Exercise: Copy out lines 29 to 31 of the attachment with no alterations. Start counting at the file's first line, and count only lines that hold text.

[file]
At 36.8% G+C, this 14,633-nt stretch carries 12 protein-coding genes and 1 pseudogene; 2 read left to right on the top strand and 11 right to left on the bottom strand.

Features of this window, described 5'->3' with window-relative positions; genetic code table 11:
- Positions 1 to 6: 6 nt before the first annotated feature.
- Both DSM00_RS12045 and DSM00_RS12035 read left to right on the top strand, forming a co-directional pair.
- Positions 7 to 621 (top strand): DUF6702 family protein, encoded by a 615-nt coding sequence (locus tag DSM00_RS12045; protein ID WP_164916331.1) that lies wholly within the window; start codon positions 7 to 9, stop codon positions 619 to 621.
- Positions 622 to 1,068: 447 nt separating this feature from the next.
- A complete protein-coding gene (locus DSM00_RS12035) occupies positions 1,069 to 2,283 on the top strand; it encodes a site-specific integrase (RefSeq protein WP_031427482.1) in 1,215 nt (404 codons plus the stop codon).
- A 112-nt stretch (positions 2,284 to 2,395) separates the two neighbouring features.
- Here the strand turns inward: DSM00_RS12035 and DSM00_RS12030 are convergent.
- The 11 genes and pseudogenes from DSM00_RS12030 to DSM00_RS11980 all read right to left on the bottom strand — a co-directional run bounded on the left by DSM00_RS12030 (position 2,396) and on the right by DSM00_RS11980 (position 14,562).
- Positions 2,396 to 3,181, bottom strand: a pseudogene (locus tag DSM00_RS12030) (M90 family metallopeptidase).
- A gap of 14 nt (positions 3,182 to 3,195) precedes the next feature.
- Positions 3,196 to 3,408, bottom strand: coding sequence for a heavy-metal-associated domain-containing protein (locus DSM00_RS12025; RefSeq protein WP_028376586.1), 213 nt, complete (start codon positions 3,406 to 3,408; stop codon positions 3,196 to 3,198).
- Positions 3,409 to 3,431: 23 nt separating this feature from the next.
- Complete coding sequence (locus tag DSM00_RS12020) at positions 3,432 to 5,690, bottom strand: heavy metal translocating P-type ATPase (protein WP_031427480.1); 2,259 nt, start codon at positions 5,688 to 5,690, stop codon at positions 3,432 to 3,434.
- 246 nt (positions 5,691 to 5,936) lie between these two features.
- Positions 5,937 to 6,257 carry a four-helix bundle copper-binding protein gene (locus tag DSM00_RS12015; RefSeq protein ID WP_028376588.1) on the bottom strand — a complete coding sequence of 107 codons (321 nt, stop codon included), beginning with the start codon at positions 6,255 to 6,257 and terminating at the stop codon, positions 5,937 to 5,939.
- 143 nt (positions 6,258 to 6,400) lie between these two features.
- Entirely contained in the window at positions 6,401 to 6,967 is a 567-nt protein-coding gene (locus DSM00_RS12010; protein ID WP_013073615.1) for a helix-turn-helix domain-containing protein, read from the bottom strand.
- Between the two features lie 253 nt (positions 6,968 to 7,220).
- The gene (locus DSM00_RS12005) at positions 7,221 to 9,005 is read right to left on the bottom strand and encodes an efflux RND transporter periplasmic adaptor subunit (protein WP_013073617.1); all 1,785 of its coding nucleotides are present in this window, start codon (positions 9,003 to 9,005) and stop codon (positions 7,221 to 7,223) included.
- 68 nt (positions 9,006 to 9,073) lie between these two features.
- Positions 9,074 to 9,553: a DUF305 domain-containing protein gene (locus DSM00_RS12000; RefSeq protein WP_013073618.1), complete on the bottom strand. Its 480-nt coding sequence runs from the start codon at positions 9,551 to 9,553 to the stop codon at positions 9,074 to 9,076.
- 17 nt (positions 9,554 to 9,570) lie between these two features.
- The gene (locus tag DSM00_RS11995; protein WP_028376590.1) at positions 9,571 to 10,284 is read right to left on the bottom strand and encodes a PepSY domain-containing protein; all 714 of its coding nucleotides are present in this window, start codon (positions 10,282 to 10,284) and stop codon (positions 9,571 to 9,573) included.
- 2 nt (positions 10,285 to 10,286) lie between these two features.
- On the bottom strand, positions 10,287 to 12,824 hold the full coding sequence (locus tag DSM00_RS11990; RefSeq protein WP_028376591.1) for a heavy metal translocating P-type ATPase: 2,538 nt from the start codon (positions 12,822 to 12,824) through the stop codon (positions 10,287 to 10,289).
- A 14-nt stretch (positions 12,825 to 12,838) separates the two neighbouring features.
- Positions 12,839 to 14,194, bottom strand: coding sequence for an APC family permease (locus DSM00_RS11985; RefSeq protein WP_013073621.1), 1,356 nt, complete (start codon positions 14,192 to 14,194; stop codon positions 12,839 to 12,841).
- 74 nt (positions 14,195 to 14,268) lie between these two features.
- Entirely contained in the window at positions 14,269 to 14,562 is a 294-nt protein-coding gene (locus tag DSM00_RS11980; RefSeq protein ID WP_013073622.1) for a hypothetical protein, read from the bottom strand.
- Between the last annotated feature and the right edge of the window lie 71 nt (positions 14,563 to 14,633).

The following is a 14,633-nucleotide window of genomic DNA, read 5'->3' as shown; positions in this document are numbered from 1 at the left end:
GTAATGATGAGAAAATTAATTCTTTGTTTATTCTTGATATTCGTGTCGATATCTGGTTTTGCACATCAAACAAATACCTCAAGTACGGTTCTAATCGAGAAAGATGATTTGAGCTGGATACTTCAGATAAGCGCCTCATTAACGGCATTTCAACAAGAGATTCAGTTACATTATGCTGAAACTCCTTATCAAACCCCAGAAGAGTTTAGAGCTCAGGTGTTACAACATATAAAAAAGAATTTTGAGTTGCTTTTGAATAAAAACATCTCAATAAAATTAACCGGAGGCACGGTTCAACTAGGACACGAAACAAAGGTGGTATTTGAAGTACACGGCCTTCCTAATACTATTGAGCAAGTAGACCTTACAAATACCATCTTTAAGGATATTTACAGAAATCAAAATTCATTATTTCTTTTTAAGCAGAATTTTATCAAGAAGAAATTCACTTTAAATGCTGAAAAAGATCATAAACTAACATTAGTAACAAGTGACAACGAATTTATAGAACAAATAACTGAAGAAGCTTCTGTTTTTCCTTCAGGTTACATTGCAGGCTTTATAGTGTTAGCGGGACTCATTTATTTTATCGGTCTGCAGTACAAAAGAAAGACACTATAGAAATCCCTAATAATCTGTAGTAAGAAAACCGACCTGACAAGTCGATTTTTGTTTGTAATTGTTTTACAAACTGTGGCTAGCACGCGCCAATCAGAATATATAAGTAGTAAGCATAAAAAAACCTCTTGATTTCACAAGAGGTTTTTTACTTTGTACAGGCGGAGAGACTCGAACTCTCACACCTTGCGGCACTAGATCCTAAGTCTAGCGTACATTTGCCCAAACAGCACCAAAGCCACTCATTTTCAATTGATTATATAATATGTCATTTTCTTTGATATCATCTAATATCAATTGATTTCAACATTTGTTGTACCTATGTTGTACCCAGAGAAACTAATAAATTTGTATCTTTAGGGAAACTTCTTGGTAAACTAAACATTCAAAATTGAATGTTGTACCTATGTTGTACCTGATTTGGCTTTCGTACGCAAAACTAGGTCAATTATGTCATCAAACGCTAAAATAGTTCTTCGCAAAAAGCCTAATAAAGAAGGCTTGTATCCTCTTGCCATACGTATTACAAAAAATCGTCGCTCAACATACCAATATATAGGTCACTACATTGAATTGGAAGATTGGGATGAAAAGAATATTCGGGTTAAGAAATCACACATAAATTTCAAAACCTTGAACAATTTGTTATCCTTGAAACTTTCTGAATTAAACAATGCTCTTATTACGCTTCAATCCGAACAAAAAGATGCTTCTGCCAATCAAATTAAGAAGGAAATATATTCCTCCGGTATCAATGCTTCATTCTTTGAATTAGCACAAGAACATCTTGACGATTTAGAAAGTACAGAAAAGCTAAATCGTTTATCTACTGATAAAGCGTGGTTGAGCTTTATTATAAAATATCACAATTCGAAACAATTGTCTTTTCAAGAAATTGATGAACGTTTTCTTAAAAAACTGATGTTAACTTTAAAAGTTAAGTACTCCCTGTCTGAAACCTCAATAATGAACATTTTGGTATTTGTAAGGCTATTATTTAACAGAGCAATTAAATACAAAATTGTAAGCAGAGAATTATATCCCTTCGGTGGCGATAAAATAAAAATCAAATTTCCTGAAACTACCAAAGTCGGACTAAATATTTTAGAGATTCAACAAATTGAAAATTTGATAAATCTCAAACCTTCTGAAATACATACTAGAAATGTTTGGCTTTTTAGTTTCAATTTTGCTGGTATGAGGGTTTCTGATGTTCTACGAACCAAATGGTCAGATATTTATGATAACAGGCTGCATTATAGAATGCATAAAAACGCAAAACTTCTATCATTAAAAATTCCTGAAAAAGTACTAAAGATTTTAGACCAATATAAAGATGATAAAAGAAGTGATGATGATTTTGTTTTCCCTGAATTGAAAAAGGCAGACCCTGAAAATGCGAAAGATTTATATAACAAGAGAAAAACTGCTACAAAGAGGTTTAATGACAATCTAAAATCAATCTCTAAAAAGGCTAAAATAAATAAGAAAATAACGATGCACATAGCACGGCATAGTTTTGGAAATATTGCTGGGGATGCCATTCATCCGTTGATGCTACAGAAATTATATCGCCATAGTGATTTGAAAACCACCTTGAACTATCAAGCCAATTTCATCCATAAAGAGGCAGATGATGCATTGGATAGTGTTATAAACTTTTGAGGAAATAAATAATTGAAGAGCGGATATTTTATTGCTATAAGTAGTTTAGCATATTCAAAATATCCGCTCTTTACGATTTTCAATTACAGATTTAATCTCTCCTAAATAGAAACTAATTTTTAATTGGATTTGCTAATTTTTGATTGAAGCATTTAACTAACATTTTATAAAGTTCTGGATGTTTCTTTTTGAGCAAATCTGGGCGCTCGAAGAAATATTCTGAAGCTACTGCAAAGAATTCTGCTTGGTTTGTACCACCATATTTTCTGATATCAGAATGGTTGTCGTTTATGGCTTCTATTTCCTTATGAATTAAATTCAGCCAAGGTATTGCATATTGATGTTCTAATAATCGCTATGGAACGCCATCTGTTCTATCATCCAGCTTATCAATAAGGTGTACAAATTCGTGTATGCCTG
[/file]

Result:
- Positions 12,839 to 14,194, bottom strand: coding sequence for an APC family permease (locus DSM00_RS11985; RefSeq protein WP_013073621.1), 1,356 nt, complete (start codon positions 14,192 to 14,194; stop codon positions 12,839 to 12,841).
- 74 nt (positions 14,195 to 14,268) lie between these two features.
- Entirely contained in the window at positions 14,269 to 14,562 is a 294-nt protein-coding gene (locus tag DSM00_RS11980; RefSeq protein ID WP_013073622.1) for a hypothetical protein, read from the bottom strand.